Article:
Interview questions, physical examination, and laboratory values, such as C-reactive protein, glucose, albumin, creatinine, and lipids levels, were assessed in all study participants at baseline during 1988 through 1994 and processed per standard protocol.22 Laboratory measurements occurred during either morning, afternoon, or evening sessions. Participants were asked to fast 12 hours before the morning examination or 6 hours for the afternoon or evening examination. To minimize hemolysis of blood samples, which will affect serum calcium but not serum 25(OH)D levels, all phlebotomists were certified and completed training in standardized laboratory procedures annually. Serum 25(OH)D was measured using the Diasorin radioimmunoassay (RIA) kit (Diasorin, Stillwater, Minnesota) on frozen serum (< −20°C) between February 1994 and December 1995 (total coefficients of variation from quality control samples, 13%-19%). The RIA kit was calibrated using high-performance liquid chromatography–purified 25(OH)D every 6 months. Race/ethnicity was self-identified. Hypertension was defined as systolic blood pressure of 140 mm Hg or higher, diastolic blood pressure of 90 mm Hg or higher, and/or use of antihypertensive medications. A participant was considered to have diabetes mellitus if he or she reported ever being told by a physician that he or she had diabetes or “sugar diabetes” at a time other than during pregnancy, was taking insulin or a “diabetes pill” at the time of the questionnaire, or had a fasting blood glucose level greater than 126 mg/dL (to convert to millimoles per liter, multiply by 0.0555) or a nonfasting blood glucose level greater than 200 mg/dL. Smoking was classified as never, current, or former smoker. Low socioeconomic status (SES) was defined as 200% of the poverty index or lower. The use of cholesterol medication was based on the response to the question, “To lower your blood cholesterol, are you now following this advice to take prescribed medicine?”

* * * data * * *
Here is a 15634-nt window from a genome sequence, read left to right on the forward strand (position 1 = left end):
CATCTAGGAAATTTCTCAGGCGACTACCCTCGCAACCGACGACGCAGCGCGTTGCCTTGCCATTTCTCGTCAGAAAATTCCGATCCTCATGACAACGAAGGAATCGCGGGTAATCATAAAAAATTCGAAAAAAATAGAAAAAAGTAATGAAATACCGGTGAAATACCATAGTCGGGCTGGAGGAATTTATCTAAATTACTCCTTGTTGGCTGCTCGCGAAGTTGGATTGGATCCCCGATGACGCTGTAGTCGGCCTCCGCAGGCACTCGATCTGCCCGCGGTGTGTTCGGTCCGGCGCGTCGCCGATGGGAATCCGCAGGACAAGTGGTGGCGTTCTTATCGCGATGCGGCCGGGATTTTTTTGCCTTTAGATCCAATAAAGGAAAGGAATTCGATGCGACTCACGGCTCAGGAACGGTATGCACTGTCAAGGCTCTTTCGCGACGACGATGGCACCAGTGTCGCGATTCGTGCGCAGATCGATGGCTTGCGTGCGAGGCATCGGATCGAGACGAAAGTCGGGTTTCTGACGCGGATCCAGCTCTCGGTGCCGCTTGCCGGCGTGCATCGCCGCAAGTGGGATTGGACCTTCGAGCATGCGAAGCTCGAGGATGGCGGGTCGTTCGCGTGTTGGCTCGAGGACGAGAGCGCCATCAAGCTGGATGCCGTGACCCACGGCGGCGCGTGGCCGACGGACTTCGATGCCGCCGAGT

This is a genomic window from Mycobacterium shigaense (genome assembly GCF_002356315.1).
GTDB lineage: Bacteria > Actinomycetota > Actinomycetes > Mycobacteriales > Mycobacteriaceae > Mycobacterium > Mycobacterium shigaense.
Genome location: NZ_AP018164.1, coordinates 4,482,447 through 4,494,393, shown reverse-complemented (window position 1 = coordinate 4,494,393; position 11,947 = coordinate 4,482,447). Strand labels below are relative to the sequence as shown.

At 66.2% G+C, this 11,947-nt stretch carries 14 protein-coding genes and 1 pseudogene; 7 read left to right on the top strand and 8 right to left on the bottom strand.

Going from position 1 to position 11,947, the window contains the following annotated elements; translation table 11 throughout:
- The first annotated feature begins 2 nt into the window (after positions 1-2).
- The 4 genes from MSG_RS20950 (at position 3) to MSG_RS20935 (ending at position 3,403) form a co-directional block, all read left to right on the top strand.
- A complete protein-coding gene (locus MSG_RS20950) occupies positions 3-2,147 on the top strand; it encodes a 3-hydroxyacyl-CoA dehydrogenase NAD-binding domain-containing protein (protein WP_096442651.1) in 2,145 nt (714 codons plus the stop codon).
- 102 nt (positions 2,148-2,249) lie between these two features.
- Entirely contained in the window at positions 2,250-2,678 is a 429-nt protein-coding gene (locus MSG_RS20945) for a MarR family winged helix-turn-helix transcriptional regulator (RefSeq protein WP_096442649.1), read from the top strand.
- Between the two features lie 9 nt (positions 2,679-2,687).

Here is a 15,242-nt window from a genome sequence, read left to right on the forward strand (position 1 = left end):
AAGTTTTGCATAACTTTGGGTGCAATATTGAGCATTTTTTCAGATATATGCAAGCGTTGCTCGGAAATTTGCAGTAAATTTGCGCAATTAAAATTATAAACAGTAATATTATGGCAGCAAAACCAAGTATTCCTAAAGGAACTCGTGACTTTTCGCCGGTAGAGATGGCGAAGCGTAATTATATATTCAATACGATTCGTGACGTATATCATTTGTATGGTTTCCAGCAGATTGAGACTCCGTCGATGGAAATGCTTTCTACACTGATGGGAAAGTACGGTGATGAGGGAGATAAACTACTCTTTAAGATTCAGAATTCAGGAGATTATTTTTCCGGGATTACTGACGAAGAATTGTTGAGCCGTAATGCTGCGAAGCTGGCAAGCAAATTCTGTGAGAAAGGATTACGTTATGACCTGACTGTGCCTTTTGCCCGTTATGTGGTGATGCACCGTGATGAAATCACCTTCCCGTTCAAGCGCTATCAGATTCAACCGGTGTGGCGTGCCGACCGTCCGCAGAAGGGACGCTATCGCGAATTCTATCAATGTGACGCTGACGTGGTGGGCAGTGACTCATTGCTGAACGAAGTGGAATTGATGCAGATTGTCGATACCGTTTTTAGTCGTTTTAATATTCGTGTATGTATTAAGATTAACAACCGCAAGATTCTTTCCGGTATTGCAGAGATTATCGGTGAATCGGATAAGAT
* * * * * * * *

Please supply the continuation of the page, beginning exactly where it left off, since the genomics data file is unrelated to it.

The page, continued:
Creatinine levels were calibrated to the Cleveland Clinic laboratory standard by subtracting 0.23 mg/dL (to convert to micromoles per liter, multiply by 88.4) from the NHANES III values, and estimated glomerular filtration rate (eGFR) was calculated based on serum creatinine level using the abbreviated Modification of Diet in Renal Disease (MDRD) formula.24,25 We assigned an eGFR value of 200 mL/min/1.73 m2 for all individuals with an eGFR higher than 200 mL/min/1.73m2 (n = 94) because these eGFR values were thought to be biologically implausible. The main analyses were restricted to those participants with an eGFR higher than 15 mL/min/1.73 m2. Urinary albumin to creatinine ratio was based on a spot urine sample. Both albumin to creatinine ratio and C-reactive protein values were log-transformed to achieve approximate normality for statistical analyses.